Trump Lawyer Jenna Ellis Says Conservative Women Are ‘Definitely’ Hotter

Trump administration lawyer Jenna Ellis thinks she and other conservative females are hotter than progressives. OK then.EXPAND
Trump administration lawyer Jenna Ellis thinks she and other conservative females are hotter than progressives. OK then.
Rey Del Rio/Getty
Keep Dallas Observer Free
I Support
  • Local
  • Community
  • Journalism
  • logo

Support the independent voice of Dallas and help keep the future of Dallas Observer free.

Jenna Ellis, former President Donald Trump's lawyer who spearheaded the efforts to disprove the results of the 2020 presidential election, is campaigning to become the most obnoxious public figure on Twitter, going head to head with Ted Cruz.

Only six months ago, she purposely misgendered Pennsylvania secretary of health and President Joe Biden’s nominee for assistant secretary of health Rachel Levine. In May, Pennsylvania Real-Time News spoke to Levine, who criticized a radio host for repeatedly calling her “sir” during a live interview. Ellis retweeted the article with the caption: “This guy is making decisions about your health.”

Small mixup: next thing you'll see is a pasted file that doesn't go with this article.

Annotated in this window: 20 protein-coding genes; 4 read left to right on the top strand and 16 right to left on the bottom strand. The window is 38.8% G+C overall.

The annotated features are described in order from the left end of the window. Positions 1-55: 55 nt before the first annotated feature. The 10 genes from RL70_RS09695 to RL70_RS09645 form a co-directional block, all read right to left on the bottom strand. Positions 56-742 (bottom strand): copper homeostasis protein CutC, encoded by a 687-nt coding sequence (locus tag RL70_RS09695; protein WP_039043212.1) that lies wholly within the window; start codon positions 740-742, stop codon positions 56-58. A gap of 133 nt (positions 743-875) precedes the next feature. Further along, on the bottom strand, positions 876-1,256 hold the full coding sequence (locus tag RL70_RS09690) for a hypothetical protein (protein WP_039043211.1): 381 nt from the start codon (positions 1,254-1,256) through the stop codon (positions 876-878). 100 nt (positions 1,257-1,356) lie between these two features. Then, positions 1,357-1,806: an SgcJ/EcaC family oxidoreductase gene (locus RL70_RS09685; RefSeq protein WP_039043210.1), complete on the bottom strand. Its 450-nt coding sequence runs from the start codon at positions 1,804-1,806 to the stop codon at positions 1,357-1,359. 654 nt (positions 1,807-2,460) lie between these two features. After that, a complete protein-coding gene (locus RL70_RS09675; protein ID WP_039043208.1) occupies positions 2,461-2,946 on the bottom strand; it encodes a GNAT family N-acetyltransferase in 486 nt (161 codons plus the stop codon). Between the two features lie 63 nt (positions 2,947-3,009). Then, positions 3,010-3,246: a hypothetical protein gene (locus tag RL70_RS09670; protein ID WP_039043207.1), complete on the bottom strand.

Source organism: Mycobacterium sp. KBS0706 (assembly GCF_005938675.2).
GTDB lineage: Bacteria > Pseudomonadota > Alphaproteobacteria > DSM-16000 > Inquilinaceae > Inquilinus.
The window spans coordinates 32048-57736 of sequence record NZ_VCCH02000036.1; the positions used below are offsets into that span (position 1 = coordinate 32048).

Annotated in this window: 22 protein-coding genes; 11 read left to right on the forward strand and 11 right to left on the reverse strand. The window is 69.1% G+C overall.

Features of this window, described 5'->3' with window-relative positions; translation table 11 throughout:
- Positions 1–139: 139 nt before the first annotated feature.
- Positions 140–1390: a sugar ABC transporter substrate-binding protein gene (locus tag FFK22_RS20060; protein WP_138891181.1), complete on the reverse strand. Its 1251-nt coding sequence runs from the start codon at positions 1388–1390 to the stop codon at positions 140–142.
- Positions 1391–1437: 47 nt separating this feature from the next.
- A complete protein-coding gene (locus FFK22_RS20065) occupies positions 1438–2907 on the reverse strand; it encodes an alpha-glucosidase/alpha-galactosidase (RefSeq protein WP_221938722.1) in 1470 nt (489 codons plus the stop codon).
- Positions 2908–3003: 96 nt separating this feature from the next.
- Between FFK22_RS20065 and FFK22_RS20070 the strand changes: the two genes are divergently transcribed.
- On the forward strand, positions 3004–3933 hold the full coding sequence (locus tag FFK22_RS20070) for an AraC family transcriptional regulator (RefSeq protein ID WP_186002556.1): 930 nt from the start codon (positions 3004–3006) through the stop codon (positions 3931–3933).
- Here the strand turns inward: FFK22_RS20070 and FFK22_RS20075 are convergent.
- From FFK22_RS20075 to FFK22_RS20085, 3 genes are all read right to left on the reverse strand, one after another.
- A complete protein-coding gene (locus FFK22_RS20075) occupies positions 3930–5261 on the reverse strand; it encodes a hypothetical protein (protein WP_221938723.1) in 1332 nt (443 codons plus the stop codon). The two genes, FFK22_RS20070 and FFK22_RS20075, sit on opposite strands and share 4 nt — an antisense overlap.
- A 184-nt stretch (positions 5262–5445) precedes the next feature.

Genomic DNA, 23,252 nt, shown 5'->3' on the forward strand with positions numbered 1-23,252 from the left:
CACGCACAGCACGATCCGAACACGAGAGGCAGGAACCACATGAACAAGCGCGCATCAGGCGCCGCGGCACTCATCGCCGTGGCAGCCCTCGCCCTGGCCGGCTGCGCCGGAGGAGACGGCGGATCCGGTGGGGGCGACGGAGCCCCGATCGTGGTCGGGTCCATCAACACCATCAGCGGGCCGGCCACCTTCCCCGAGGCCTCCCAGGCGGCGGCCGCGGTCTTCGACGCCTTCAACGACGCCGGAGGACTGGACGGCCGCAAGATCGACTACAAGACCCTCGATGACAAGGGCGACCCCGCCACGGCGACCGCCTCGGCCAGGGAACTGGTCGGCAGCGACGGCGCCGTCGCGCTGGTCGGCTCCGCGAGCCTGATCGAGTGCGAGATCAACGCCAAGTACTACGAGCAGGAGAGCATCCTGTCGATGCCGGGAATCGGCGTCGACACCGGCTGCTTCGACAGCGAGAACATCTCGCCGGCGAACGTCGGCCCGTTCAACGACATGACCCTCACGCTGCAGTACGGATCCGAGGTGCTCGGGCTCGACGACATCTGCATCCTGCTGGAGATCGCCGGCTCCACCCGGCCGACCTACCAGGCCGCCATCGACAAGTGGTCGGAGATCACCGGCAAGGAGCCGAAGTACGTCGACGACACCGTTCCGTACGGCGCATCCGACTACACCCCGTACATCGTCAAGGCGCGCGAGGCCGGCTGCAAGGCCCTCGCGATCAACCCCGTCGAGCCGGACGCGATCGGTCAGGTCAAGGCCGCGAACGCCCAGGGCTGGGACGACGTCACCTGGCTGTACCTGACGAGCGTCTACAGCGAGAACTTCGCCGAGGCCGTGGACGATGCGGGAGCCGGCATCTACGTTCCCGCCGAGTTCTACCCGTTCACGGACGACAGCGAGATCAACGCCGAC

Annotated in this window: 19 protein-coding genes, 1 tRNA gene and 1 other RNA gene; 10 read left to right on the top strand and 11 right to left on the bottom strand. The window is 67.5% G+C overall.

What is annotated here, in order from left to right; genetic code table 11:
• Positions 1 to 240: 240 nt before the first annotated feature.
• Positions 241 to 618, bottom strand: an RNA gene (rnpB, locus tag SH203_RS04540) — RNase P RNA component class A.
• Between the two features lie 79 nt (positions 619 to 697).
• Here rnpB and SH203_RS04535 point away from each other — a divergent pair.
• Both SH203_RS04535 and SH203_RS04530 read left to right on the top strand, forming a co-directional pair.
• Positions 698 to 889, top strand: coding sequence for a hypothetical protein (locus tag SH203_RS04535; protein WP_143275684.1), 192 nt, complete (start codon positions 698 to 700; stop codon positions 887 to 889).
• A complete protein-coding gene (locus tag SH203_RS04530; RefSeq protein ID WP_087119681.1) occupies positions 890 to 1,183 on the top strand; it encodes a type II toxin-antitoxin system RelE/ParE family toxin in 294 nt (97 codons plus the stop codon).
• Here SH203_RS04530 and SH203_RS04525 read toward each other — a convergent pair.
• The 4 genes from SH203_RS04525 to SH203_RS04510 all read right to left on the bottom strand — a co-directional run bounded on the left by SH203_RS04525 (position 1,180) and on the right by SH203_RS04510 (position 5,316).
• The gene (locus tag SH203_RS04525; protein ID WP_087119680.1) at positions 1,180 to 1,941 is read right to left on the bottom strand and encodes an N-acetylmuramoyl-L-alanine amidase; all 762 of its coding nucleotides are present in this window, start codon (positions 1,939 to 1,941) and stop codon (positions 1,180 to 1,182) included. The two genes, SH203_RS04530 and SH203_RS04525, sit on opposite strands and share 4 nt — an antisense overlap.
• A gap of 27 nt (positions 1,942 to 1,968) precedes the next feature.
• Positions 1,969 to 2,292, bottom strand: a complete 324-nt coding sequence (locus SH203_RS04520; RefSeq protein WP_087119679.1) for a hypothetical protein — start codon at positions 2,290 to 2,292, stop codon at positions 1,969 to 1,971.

Ellis has long been a relentless advocate against LGBTQ rights, endorsing conversion therapy and suggesting that HIV rates among gay men are the result of “God’s moral law.”

In the aftermath of the 2015 mass shooting in which 49 people were killed in a gay club in Orlando, Ellis wrote a column for the blog The Strident Conservative titled “Two Wrongs Do Not Make an LGBT Right.”

The editorial contains nuggets such as: “I’m disappointed conservatives are acquiescing to the LGBT agenda. Let me be clear — the Orlando shooting was absolutely terrible and tragic. But the response to this tragedy should not be embracing and advocating for gay rights.”

There’s more where that came from. Jan. 22, after her cause to undermine the results of the election yielded no results, Ellis was back once again to flaunt her values.